The Bank of England unveiled its biggest rise in interest rates in more than three decades on Thursday, in a bid to tame soaring levels of inflation as it predicted a peak inflation rate of just under 11 per cent.
The bank’s Monetary Policy Committee (MPC) rose the base rate by 0.75 percentage points to 3 per cent.
That represents the eighth consecutive jump in interest rates by the central bank, and the biggest increase since 1989.
Pound Sterling weakened on the foreign exchanges, to sit at $1.1201 — 1.7 per cent down — at 12.20pm local time Thursday after the rate rise was imposed, its lowest level since October 21.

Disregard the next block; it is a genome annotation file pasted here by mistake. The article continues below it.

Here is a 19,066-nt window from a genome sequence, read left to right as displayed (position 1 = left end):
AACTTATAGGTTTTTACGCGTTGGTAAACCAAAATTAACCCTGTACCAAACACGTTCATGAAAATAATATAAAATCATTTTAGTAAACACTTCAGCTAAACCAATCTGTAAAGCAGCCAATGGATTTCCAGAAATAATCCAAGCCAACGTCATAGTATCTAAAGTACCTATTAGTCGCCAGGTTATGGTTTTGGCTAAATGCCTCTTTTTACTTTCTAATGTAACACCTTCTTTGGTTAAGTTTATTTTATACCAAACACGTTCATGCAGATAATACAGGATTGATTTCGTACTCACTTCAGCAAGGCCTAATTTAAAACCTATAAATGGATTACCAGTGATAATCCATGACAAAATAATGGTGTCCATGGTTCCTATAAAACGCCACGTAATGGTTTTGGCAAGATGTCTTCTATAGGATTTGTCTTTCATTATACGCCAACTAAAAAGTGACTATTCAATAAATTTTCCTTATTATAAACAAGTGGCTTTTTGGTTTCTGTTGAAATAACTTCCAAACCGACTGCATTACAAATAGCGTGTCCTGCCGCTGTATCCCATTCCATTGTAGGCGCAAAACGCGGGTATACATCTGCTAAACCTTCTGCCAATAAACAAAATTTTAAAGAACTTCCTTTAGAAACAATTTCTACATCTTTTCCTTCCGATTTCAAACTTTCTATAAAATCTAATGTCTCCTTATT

It also warned that the UK could be on course for the longest recession since reliable records began in the 1920s, as the economy faces a “very challenging outlook”.
Gross domestic product (GDP) could shrink for every quarter for the next two years, with growth only returning in the middle of 2024.
The government is expected to announce tax rises and spending cuts as part of the budget, potentially further weighing on growth.